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Thoracic Diseases: Their Pathology, Diagnosis and Treatment (Classic Reprint)
No preview available - 2017
Thoracic Diseases: Their Pathology, Diagnosis and Treatment
Calvin Newton,Marshall Calkins
No preview available - 2015
according action acute appearance applied arising attended become blood body bronchi bronchial bronchitis called cancer capillaries cause cavity cells changes character chest chronic circulation circumstances common condition congestion consequence considerable considered consists constitutional containing continued course deposit diagnosis dilatation disease dullness effect effusion especially evidence excitement existence expectoration extent favorable fever fibrine fluid former frequently give given gives rise globules granules greater heard heart immediately increased indications inflammation influence irritation kind less liquid lungs matter means membrane mucous murmur nature nearly nervous occurs organs pain pass patient percussion phthisis physical pleura pleuritis pneumonitis portion present produced progress pulmonary pulse quantity rale reason remedies removed respiration result secretion severe side signs slight sometimes sound stage surface symptoms takes term termination tion tissue treatment tubercles tubes usually valves variety various vessels vital
Page xv - They answered and said unto him, Art thou also of Galilee? Search, and look : for out of Galilee ariseth no prophet.
Page xv - About whom, when I was at Jerusalem, the chief priests and the elders of the Jews informed me, desiring to have judgment against him. 16 To whom I answered, It is not the manner of the Romans to deliver any man to die, before that he which is accused have the accusers face to face, and have licence to answer for himself concerning the crime laid against him.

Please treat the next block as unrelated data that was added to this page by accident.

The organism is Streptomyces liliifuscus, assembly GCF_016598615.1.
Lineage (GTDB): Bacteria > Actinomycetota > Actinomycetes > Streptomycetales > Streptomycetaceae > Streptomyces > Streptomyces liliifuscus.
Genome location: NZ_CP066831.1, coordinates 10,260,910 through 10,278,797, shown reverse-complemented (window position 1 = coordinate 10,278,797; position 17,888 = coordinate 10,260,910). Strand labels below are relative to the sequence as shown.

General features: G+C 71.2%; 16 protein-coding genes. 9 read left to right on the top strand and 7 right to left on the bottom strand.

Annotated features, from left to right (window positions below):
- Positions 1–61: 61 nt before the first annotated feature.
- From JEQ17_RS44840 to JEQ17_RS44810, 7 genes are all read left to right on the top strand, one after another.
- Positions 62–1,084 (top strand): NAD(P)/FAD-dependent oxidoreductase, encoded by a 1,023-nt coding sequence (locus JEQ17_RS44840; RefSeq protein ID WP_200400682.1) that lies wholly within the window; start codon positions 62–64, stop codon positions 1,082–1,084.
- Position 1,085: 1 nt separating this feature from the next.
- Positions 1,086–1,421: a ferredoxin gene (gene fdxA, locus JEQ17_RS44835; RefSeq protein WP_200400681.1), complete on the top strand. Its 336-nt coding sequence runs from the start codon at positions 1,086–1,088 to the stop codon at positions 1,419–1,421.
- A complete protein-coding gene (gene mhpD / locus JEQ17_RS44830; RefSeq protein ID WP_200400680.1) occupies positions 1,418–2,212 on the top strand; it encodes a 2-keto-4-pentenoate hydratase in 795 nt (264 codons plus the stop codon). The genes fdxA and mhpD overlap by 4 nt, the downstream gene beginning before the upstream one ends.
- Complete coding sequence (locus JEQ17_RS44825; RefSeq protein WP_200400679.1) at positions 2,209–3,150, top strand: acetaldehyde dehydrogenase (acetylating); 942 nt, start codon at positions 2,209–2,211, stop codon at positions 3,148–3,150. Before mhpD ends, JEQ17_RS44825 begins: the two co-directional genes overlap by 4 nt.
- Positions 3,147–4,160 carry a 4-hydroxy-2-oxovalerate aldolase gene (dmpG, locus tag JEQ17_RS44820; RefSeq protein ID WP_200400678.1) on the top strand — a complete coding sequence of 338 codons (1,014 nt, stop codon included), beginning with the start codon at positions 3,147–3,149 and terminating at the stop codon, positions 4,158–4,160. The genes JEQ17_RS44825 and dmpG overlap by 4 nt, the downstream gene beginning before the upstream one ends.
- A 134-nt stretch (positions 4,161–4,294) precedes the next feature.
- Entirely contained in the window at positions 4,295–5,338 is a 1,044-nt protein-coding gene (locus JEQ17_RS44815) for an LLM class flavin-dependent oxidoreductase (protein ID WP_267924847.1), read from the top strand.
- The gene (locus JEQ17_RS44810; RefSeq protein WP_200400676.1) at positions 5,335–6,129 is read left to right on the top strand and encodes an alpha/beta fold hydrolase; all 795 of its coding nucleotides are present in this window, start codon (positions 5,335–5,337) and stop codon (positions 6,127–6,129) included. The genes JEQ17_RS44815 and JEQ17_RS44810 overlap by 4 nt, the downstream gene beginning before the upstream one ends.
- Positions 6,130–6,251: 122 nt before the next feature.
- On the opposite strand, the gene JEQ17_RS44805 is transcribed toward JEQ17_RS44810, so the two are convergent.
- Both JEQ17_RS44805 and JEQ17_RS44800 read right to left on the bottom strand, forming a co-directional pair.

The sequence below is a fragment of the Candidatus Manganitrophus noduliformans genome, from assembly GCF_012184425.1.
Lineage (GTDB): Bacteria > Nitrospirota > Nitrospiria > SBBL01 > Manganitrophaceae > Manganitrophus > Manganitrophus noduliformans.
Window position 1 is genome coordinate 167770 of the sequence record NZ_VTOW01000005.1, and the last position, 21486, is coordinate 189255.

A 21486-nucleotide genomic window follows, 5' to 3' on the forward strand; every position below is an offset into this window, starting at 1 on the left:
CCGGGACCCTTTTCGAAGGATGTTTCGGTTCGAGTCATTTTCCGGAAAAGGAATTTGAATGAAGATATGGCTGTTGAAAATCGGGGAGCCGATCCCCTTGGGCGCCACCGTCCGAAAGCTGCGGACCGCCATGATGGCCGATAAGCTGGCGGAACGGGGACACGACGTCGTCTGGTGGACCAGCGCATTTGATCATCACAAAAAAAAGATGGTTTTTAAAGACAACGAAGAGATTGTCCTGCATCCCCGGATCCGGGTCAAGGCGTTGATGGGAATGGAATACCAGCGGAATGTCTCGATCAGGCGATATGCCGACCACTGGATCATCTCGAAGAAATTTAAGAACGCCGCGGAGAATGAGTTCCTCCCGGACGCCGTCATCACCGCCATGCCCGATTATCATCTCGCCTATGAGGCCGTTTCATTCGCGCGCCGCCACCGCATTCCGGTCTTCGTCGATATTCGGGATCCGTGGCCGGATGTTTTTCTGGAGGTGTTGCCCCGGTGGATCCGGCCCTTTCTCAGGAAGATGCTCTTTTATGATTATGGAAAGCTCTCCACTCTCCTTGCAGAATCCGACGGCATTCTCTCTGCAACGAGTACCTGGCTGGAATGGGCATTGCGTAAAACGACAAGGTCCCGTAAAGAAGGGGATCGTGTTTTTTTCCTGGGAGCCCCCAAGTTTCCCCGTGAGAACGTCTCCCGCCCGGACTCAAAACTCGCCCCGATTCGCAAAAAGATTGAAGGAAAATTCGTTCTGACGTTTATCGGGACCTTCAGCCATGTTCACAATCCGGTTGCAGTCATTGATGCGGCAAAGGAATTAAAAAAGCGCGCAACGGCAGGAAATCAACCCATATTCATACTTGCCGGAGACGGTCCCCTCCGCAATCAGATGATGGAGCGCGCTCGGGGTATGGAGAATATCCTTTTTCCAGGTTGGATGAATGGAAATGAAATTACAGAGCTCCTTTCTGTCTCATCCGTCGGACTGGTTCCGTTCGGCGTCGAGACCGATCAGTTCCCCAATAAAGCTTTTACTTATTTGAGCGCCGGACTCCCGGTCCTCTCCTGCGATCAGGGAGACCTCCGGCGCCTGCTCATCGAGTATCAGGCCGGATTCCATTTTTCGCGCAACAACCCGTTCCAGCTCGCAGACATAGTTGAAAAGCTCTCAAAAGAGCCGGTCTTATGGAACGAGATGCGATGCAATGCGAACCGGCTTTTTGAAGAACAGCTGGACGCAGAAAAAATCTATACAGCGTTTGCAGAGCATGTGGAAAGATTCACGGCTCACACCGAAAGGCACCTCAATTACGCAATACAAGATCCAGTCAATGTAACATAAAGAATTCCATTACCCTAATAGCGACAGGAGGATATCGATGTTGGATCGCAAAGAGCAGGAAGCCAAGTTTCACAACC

Page xxiii - The hale and strong, who cherished Noble longings for the strife, By the wayside fall and perish, Weary with the march of life.
Page 342 - Is phthisis contagious ? No, I verily believe it is not. A diathesis is not communicable from person to person. Neither can the disease be easily (if at all) generated in a sound constitution. Nor is it ever imparted, in my opinion, even by one scrofulous individual to another.
Page 374 - The apex beats between the cartilages of the fifth and sixth left ribs, at a point about two inches below the nipple and one inch on its sternal side.
Page 305 - The clavicular regions are nearly immoveable during respiration; and when the patient attempts to make a full inspiration, the upper part of the thorax, instead of expanding with the appearance of spontaneous ease peculiar to the healthy state of the lungs, seems to be forcibly dragged upwards at each effort to accomplish it.
Page 302 - ... parts of the palms of the hands and soles of the feet. The nucleus is often not apparent.
Page 294 - So that, at this rate, pneumonia is more than twice as common on the right side as on the left ; and does not occur on both sides together so often as once in eight times.
Page 326 - I think it is more than probable that hardly any person is carried off by a first attack of phthisis. Since I was first led to adopt this opinion on anatomical grounds, it has frequently appeared quite clear to me, from carefully comparing the history of my patients with the appearances on dissection, that the greater number of those first attacks are mistaken for slight colds...
Page xiv - Seize upon Truth, wherever found, On Christian or on heathen ground." Especially were the best things of Psalm and Gospel republished in her character, which was an illustrated edition of the Sermon on the Mount and the charity song of Paul. The whole course of her existence was educative to mind and heart and soul along the lines of the more abundant life. The active...